Martin Monroe Robinson
In December 1896, Federal Marshals took Martin from Chilton County, Alabama. Wife, Lucy, and their five children never imagined they would desire, forever, to know Martin’s fate, nor pass that desire to their descendants.
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Chilton County, Alabama
The story below was submitted into a Family Tree Magazine contest in May of 2008. It was recognized in the November 2008 issue:
This is the story of a family’s finding, after over one hundred years, the fate and burial area of loved one, Martin Monroe Robinson, and gaining some closure.
In 1896, marshals took Martin from Chilton County, Alabama. Wife, Lucy, and children, including Bennie, 11, never imagined they would desire, forever, to know Martin’s fate, nor pass that desire to their descendants.
Rumors were Martin was sent to prison, in Alabama or Georgia, for horse-thievery or bootlegging, and died enroute. Years later, reports that “Lucy and Manuel” helped found Pate’s Chapel Church, made descendants wonder if Martin had been called Manuel.
By 2006, the Chilton Yahoo genealogy group included two great-great- granddaughters, Melissa Hogan of Birmingham, Alabama, and Laurie Konrad of Bellevue, Nebraska, and possible-fourth-great-grandniece, Edith Robinson, of Verbena, Alabama, searching for months or years for Martin.
Laura searched newspapers, and, visiting home, she and Edith searched at courthouses for Martin.
Melissa, searching numerous databases, narrowed Martin’s death from 1894, when he attended a daughter’s wedding, to 1897, when another daughter’s wedding was “at the home of Mrs. Robinson.”
Edith searched local and state archives, remembering sheriff involvement with bootlegging. After Melissa mentioned federal involvement, Edith traveled to NARA, in Atlanta, and obtained Martin’s court file. It showed that a Chilton man, charged with bootlegging, filed a complaint that Martin had a still. No local, state, or federal official charged or testified against Martin. Testimony was that Martin bought whiskey from the locally-charged man. Nobody questioned: Would Martin buy whiskey, if owning a still?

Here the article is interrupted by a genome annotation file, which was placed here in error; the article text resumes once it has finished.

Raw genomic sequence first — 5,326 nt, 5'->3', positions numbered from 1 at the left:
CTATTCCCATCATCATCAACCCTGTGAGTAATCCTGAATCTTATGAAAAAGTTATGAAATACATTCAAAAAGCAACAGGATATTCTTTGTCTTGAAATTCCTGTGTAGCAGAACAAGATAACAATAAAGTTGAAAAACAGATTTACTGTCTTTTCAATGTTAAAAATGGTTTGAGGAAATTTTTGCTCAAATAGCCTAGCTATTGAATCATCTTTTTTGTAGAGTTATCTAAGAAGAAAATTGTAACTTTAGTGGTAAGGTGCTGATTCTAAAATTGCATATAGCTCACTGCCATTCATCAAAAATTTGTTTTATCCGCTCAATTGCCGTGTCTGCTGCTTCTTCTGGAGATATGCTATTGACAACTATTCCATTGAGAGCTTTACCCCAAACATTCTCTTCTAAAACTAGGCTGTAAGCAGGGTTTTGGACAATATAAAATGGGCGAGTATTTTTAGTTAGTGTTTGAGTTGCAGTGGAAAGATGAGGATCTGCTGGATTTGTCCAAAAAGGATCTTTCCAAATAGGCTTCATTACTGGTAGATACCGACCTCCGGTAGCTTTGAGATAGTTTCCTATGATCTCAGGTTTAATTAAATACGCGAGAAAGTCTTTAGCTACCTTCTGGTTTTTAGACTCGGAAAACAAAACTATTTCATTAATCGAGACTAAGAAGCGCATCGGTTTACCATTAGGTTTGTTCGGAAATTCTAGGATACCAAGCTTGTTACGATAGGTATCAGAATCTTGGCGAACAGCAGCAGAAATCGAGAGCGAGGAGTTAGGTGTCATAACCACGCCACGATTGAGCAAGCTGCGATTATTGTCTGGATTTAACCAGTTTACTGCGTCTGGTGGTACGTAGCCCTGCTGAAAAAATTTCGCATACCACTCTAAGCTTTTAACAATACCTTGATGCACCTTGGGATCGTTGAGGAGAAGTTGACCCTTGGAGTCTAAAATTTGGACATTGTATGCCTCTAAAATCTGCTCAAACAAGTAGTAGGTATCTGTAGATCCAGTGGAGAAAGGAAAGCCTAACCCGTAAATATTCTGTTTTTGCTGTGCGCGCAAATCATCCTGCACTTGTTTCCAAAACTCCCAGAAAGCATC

On December 20, 1896, Albany County Penitentiary, New York, received Martin for an unjust, 14 month sentence. Edith traveled there, getting Martin’s death and prison records, documenting: 47 years old, 5’ 10’’ tall, 170 lbs., black hair; blue eyes. Martin, without heat, contracted pneumonia and died on January 5, 1897. Martin’s body was used by local medical college gross anatomy classes and, later, buried in an unmarked pauper’s grave — recently paved-over by ‘urban development.’
Finally, Edith obtained Pate’s Chapel’s elusive records, showing “Manuel” was actually “Maud,” a daughter-in-law Martin never knew.
Other writings best describe the family’s limited closure. Cathy Blackmon, Bennie’s great-granddaughter, wrote “… the emotions my mother and great aunts and uncles had to go through after reading the truth. Yes, there were tears after all these years.” Melissa reported that, “I can’t express how much this means to me and … the other descendants…. Martin’s granddaughter” (Bennie’s daughter, Gladys, now 87) … “shared how she wished her father had lived to see the day … Martin was ‘found’ – that to the day (Bennie) died … (he) never knew … when his father died or where he was buried. …. (E)very scrap of information is a blessing … - gift to us all … - so precious as … it all speaks for Martin – finally his voice is echoing through time saying:
‘this is where I died, this is what happened, don’t forget.’”
A memorial stone has been placed at Pate’s Chapel where Lucy is buried.